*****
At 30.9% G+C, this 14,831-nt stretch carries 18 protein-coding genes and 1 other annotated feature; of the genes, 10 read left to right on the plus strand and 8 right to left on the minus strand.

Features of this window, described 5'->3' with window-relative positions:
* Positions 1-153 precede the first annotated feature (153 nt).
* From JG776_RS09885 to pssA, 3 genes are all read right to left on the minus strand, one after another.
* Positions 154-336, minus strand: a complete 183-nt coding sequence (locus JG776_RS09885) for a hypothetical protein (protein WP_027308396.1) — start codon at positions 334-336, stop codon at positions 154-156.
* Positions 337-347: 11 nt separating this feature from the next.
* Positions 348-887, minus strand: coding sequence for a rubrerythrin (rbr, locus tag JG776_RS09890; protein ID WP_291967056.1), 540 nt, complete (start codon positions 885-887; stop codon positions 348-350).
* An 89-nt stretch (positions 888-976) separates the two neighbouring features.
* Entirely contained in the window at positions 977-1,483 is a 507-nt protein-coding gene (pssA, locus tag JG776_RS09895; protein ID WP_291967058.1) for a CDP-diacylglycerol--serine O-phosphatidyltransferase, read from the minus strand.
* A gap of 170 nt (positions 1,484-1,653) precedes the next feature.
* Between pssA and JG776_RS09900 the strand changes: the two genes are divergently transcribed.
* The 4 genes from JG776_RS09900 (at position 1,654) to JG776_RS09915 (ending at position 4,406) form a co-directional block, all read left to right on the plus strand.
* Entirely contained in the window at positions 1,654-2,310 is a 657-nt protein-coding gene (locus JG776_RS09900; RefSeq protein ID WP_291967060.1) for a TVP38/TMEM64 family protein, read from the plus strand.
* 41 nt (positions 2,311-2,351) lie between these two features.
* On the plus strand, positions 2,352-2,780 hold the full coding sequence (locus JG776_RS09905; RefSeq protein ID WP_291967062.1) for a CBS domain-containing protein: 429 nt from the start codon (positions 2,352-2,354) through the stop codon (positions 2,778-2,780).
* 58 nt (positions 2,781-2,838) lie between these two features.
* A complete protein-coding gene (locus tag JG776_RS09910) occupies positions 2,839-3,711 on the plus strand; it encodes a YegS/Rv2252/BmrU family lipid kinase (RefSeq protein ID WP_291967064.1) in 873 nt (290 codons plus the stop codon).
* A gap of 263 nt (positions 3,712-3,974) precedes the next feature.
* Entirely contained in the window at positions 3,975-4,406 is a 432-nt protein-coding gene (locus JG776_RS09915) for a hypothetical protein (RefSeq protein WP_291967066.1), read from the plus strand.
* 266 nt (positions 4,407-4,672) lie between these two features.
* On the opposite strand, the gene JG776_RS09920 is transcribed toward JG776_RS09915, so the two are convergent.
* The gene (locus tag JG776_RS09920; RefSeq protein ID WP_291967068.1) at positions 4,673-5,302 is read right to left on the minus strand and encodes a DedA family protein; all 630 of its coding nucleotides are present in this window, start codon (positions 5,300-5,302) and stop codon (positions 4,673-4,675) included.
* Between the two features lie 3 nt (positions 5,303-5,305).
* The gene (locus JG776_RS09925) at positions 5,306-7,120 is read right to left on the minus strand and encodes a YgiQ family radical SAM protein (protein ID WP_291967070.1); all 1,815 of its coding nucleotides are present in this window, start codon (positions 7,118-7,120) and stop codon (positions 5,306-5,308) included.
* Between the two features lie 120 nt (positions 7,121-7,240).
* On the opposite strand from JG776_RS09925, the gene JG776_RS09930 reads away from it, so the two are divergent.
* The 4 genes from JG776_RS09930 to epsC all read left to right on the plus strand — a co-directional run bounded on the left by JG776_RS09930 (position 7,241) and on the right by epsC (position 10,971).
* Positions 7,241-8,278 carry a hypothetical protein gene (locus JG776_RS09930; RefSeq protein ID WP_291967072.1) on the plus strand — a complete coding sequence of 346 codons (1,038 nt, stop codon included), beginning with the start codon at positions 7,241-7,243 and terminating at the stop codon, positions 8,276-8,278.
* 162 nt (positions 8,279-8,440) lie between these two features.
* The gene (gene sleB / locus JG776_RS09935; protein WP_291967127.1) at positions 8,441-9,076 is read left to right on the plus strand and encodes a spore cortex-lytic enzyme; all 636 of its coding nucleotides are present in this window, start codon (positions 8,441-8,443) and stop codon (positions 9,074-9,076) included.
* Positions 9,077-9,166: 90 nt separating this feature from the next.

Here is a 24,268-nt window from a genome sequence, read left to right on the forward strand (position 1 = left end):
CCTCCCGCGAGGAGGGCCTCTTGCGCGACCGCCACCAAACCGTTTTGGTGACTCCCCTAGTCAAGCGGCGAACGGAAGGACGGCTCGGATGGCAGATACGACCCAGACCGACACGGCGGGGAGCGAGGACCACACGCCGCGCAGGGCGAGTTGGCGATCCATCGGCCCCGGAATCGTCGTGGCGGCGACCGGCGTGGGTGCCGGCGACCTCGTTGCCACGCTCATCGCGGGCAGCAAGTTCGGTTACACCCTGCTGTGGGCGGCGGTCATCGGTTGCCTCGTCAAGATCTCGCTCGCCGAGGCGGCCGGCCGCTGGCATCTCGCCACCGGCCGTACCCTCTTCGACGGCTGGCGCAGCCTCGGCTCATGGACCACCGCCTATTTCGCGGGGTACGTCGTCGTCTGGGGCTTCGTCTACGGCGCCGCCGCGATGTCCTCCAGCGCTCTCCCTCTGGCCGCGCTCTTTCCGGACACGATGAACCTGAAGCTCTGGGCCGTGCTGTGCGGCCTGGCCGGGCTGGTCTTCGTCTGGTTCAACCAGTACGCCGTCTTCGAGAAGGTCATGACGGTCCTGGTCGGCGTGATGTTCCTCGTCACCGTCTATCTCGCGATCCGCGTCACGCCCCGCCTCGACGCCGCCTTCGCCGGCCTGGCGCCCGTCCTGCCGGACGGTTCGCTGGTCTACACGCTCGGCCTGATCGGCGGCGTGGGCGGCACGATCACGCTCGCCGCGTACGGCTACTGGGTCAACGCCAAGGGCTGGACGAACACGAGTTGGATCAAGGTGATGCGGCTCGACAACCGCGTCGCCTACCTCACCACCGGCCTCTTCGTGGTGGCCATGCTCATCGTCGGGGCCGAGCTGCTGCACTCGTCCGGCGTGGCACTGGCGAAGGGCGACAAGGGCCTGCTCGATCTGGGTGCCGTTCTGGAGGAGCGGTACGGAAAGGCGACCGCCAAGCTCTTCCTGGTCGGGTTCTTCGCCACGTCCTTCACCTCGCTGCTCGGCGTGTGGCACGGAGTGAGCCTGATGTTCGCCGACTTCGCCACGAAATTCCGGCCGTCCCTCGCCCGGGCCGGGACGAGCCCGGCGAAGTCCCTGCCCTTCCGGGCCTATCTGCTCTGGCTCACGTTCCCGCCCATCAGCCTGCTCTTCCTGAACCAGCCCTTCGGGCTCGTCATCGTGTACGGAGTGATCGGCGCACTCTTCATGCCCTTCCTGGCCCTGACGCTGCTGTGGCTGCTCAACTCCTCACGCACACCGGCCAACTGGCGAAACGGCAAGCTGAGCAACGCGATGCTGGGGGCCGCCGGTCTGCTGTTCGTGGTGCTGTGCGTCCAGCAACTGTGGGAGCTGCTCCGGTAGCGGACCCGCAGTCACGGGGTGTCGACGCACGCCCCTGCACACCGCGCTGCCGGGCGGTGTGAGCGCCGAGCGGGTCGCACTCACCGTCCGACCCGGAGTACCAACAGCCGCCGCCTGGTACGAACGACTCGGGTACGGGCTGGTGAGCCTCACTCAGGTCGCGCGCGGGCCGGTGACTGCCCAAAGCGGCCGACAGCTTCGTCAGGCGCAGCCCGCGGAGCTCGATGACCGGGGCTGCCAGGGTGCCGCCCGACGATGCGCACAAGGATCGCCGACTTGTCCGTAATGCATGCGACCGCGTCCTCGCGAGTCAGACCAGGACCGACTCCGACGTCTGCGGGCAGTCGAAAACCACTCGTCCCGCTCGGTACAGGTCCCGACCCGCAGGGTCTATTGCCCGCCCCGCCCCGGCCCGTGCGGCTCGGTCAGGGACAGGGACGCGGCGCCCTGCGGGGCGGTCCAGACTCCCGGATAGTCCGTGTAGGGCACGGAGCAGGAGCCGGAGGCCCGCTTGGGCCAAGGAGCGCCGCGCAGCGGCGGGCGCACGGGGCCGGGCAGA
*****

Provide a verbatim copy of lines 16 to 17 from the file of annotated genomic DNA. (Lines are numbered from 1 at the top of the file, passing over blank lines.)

* 58 nt (positions 2,781-2,838) lie between these two features.
* A complete protein-coding gene (locus tag JG776_RS09910) occupies positions 2,839-3,711 on the plus strand; it encodes a YegS/Rv2252/BmrU family lipid kinase (RefSeq protein ID WP_291967064.1) in 873 nt (290 codons plus the stop codon).